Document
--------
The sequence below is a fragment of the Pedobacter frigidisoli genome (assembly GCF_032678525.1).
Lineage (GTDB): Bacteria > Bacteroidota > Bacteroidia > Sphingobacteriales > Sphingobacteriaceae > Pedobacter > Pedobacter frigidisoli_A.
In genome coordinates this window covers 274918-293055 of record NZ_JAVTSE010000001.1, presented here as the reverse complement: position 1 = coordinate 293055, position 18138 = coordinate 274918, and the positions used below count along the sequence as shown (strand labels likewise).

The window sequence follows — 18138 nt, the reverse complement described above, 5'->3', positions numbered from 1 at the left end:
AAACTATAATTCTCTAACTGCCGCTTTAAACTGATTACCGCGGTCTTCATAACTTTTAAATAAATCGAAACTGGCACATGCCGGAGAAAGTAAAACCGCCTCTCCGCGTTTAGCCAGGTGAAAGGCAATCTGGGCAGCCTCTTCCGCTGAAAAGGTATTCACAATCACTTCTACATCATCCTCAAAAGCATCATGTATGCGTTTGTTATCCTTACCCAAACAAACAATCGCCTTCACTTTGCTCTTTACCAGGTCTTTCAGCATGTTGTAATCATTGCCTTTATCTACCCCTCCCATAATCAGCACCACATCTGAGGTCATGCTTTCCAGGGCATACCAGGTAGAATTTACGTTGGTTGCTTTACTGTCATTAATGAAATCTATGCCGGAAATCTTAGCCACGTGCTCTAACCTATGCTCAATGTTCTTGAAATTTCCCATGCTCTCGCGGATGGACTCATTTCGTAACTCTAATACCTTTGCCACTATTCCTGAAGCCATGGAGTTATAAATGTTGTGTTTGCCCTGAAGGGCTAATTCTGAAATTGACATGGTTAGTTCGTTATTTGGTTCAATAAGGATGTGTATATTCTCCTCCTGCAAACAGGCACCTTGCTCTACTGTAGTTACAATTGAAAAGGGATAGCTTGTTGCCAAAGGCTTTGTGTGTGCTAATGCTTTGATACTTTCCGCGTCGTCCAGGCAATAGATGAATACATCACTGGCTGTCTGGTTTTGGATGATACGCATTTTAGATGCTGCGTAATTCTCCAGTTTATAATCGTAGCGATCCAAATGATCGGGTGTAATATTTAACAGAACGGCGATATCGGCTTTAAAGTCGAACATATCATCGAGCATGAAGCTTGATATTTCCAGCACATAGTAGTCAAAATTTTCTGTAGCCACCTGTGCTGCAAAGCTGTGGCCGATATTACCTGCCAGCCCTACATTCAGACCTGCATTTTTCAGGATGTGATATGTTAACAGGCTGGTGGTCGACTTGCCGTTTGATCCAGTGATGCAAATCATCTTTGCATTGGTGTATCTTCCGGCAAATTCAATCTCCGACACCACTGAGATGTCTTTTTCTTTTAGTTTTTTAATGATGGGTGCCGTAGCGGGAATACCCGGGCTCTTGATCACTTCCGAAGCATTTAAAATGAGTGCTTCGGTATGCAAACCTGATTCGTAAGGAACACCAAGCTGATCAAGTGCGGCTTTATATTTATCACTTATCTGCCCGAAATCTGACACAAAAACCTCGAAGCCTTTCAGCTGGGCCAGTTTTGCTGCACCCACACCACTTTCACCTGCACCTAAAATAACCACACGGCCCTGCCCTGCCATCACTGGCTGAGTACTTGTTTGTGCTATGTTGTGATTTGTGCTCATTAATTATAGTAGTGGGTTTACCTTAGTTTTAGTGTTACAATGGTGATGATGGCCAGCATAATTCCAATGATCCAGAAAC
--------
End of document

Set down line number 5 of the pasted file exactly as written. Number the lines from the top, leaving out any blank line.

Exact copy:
AAACTATAATTCTCTAACTGCCGCTTTAAACTGATTACCGCGGTCTTCATAACTTTTAAATAAATCGAAACTGGCACATGCCGGAGAAAGTAAAACCGCCTCTCCGCGTTTAGCCAGGTGAAAGGCAATCTGGGCAGCCTCTTCCGCTGAAAAGGTATTCACAATCACTTCTACATCATCCTCAAAAGCATCATGTATGCGTTTGTTATCCTTACCCAAACAAACAATCGCCTTCACTTTGCTCTTTACCAGGTCTTTCAGCATGTTGTAATCATTGCCTTTATCTACCCCTCCCATAATCAGCACCACATCTGAGGTCATGCTTTCCAGGGCATACCAGGTAGAATTTACGTTGGTTGCTTTACTGTCATTAATGAAATCTATGCCGGAAATCTTAGCCACGTGCTCTAACCTATGCTCAATGTTCTTGAAATTTCCCATGCTCTCGCGGATGGACTCATTTCGTAACTCTAATACCTTTGCCACTATTCCTGAAGCCATGGAGTTATAAATGTTGTGTTTGCCCTGAAGGGCTAATTCTGAAATTGACATGGTTAGTTCGTTATTTGGTTCAATAAGGATGTGTATATTCTCCTCCTGCAAACAGGCACCTTGCTCTACTGTAGTTACAATTGAAAAGGGATAGCTTGTTGCCAAAGGCTTTGTGTGTGCTAATGCTTTGATACTTTCCGCGTCGTCCAGGCAATAGATGAATACATCACTGGCTGTCTGGTTTTGGATGATACGCATTTTAGATGCTGCGTAATTCTCCAGTTTATAATCGTAGCGATCCAAATGATCGGGTGTAATATTTAACAGAACGGCGATATCGGCTTTAAAGTCGAACATATCATCGAGCATGAAGCTTGATATTTCCAGCACATAGTAGTCAAAATTTTCTGTAGCCACCTGTGCTGCAAAGCTGTGGCCGATATTACCTGCCAGCCCTACATTCAGACCTGCATTTTTCAGGATGTGATATGTTAACAGGCTGGTGGTCGACTTGCCGTTTGATCCAGTGATGCAAATCATCTTTGCATTGGTGTATCTTCCGGCAAATTCAATCTCCGACACCACTGAGATGTCTTTTTCTTTTAGTTTTTTAATGATGGGTGCCGTAGCGGGAATACCCGGGCTCTTGATCACTTCCGAAGCATTTAAAATGAGTGCTTCGGTATGCAAACCTGATTCGTAAGGAACACCAAGCTGATCAAGTGCGGCTTTATATTTATCACTTATCTGCCCGAAATCTGACACAAAAACCTCGAAGCCTTTCAGCTGGGCCAGTTTTGCTGCACCCACACCACTTTCACCTGCACCTAAAATAACCACACGGCCCTGCCCTGCCATCACTGGCTGAGTACTTGTTTGTGCTATGTTGTGATTTGTGCTCATTAATTATAGTAGTGGGTTTACCTTAGTTTTAGTGTTACAATGGTGATGATGGCCAGCATAATTCCAATGATCCAGAAAC